The mind, body & soul connection
“Yoga is an ancient physical, mental and spiritual practice that originated in India and is now practiced in various forms around the world. Yoga promotes harmony among people and between ourselves and the outside world” : General Secretary of the United Nations.
Recognising Yoga’s universal appeal, the United Nations General Assembly proclaimed 21st June as the International Day of Yoga. Large sessions and performances were conducted all over the world with a big one being held in the US, in Times Square in New York City.
Am super proud of this heritage of ours taking roots all over the world and the UN recognition, though I was pleasantly surprised by the onslaught of Yogasana programs doing the rounds on Whatsapp and the mass yoga sessions being held as, in the case of Yogasana, ‘one size doesn’t fit all’!!
And this is when we come to the question: Is Yoga for you?
What with these mass Yoga programs or your friend or co-worker always going on about how great you would feel if you’d just try Yoga, you suspect whether they are right! Would it really help with your back pain, knees or stress levels?!
Aren’t you better off with good old walking?! Or just gymming?!
With all the confusion on what exactly does Yoga do and which style to follow , do you or don’t you, get into it?
Or are you just not a ‘YOGA PERSON’!!
Well, in an attempt to simplify Yoga and help you make up your mind, here I go……
[Written by RITU NAGPAL, with inputs from Dr Omkar Mulik, a Kevalyadham & Iyengar Yoga Institute trained Yoga Instructor with an MPTH(Masters in Physiotherapy) in Sports Medicine].
Many people think that yoga is just stretching. While stretching is certainly involved, Yoga is not just that. Specific stretches & postures are suitable for different lifestyle disorders & injuries.
There was a time when taking Yoga Classes with a teacher from a certain famous Yoga School, I had a knee injury while playing badminton. Before my appointment with the specialist, I asked him to help with the right kind of exercises to manage pain. He got me doing these stretches & exercises involving rotations & swaying, which, if I had continued, would have done more harm than good and the pain didn’t reduce!!
After various rounds of medication and a stint with crutches, I needed physiotherapy and maintenance exercises for my knee. That was the time I met Dr Omkar Mullik, who used physiotherapy and yoga to heal me physically and mentally, puting me firmly on the road to a lifelong yoga practice.
His degree in Sports Medicine gives him the scientific know-how of ‘WHY’ and ‘WHEN’ of asanas and his training at the Iyengar Yoga Institute definitely gives him the ‘HOW’.
The word “yoga” comes from the Sanskrit root “yuj”, which means “to yoke” i.e. bind or connect the spirit and physical body.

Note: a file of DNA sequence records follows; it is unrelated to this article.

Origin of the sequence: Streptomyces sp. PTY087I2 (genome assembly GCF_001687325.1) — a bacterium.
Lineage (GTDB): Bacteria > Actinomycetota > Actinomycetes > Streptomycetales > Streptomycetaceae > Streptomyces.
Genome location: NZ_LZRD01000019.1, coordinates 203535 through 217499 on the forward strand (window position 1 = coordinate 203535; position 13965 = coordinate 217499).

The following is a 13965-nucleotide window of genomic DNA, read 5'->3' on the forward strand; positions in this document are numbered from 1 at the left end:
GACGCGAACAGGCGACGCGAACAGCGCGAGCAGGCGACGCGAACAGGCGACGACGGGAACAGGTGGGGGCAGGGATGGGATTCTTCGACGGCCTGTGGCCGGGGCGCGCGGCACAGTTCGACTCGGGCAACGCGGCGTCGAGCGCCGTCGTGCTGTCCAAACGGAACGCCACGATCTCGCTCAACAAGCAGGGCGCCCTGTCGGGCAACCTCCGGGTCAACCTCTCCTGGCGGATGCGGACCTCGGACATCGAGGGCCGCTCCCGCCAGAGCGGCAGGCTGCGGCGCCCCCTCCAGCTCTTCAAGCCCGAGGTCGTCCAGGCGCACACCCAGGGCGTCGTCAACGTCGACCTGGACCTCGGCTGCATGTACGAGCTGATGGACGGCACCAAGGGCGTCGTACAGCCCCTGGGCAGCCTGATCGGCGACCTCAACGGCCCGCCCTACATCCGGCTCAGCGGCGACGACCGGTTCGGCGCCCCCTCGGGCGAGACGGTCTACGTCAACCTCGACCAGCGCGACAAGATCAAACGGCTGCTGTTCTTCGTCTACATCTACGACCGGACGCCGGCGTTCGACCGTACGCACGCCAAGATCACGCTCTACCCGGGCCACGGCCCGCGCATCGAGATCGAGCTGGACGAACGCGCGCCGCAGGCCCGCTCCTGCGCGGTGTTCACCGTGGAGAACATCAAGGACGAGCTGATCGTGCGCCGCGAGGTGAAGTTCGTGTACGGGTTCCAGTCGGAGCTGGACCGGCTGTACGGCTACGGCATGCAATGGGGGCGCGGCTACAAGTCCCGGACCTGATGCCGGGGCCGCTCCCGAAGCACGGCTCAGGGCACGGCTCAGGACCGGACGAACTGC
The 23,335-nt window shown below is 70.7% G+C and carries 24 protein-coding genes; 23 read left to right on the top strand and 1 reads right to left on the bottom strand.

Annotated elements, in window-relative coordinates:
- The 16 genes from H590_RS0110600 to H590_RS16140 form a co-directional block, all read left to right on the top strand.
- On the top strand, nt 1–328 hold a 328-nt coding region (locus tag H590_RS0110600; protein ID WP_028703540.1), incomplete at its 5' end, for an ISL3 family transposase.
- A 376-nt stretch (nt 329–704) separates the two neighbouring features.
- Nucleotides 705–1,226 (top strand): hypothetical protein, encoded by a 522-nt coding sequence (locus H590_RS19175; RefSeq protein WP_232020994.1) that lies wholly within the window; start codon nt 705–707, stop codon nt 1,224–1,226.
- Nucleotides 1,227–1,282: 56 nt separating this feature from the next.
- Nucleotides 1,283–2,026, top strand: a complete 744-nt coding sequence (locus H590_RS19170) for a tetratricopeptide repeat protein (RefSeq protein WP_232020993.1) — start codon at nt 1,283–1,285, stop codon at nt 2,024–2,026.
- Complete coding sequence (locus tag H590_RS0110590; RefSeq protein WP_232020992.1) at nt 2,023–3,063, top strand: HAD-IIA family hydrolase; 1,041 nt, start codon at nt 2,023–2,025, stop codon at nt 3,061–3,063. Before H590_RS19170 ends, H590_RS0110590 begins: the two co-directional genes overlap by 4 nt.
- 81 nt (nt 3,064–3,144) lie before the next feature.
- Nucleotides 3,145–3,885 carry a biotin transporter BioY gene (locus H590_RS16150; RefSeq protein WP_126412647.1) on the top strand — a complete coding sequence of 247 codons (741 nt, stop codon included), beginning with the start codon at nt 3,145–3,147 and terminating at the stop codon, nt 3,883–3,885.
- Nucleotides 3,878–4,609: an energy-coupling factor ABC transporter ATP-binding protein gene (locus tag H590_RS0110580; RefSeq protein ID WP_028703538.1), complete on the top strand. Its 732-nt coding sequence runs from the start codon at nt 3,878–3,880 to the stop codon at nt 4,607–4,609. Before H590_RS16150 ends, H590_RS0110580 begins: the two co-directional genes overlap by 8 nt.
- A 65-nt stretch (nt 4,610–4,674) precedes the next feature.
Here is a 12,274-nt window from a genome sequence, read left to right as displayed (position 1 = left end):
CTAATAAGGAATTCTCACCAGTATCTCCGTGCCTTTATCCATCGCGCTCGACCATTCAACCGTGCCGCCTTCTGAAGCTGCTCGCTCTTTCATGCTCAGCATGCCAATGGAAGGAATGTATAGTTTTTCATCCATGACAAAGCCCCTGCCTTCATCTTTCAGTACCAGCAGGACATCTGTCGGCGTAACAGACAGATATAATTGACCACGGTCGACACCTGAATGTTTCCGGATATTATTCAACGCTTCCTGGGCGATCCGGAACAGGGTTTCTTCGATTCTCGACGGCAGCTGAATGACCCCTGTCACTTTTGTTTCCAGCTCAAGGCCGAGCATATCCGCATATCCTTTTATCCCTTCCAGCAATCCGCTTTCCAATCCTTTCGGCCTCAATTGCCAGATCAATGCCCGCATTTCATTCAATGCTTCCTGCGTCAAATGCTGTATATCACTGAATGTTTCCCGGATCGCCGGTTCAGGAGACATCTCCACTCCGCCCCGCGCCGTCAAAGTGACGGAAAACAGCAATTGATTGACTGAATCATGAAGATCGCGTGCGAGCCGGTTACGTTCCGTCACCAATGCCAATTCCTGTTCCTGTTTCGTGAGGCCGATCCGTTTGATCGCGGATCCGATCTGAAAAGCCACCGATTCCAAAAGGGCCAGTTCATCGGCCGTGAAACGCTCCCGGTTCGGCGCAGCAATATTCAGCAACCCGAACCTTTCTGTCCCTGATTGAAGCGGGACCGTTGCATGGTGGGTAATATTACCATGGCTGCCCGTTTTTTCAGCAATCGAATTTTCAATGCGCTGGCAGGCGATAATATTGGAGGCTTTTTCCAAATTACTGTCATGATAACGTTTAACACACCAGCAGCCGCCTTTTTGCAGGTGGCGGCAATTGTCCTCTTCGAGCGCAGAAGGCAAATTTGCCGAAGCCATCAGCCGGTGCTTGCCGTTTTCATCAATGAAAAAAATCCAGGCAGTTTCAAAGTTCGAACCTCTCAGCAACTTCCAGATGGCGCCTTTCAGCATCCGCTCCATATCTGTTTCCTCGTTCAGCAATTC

According to Dr Omkar Mullik,
“Yoga is the union of ‘body with the conscious mind and the conscious mind with the soul or the subconscious mind”
It’s not just a set of exercises, but a lifestyle! It makes us physically AND mentally strong.
According to the Yoga Sutras of Patanjali, one of the ancient Sanskrit texts that is often cited as a source for the philosophy behind yoga, there are eight ‘limbs’ (‘Ashtanga’ in Sanskrit) of yoga.
These were followed as part of one’s lifestyle since ancient times. They are basically rules to live life by and are the guidelines for the ‘art of living’.
In modern day practice, though, Yoga has come to be just a physical process dealing with fitness and health by means of the practice of body positions, postures & movements called Asanas, in combination with different breathing techniques termed as Pranayama.
Asanas are essentially body positions and movements
There are as many Asanas as there are ‘Yonis’. A Yoni is a form of life or species. Eg. Marjariasana: Cat Pose ;Ushtra-asana: Camel Pose ;Adho-mukha-swanasana: Downward facing Dog Pose.
‘STHIRA SUKHAM ASANAM’
sthira = strong; steady; stable; motionless
sukham = comfortable; ease filled; happy; light; relaxed
āsanam = asana; posture; seated position; physical practice
i.e. ‘Practicing yoga with strength and in a relaxed manner
gives rise to harmony with the physical body.’
Pranayama is the regulation of the breath through certain techniques and exercises.
Dr. Omkaar gives us a very interesting historical logic to this question-
- Tortoises have one of the longest lifespans of any animal. Some individuals are known to have lived longer than 150 years.
The Tortoise takes 2 breaths per minute.
- The Elephant has a lifespan of 60 years, but according to the Guiness Book of World Records, an Elephant named Lin Wang lived upto 86 years of age.
Elephants take 25 breaths in 1 minute.
- A Dog has a lifespan of 10 to 14 years.
Dogs take 70-75 breaths per minute.
- Human lifespan is 90 years.
We take 15 breaths per minute.
People were believed to have a lifespan of about 400 years in the DWAPAR YUG i.e. during the Mahabharatha, with Bhishmapitamah living upto 125 years!
So, what does all this mean?
Dr. Omkar says, “This data is to prove that in order to live longer, we need to consciously take in less breaths per minute.”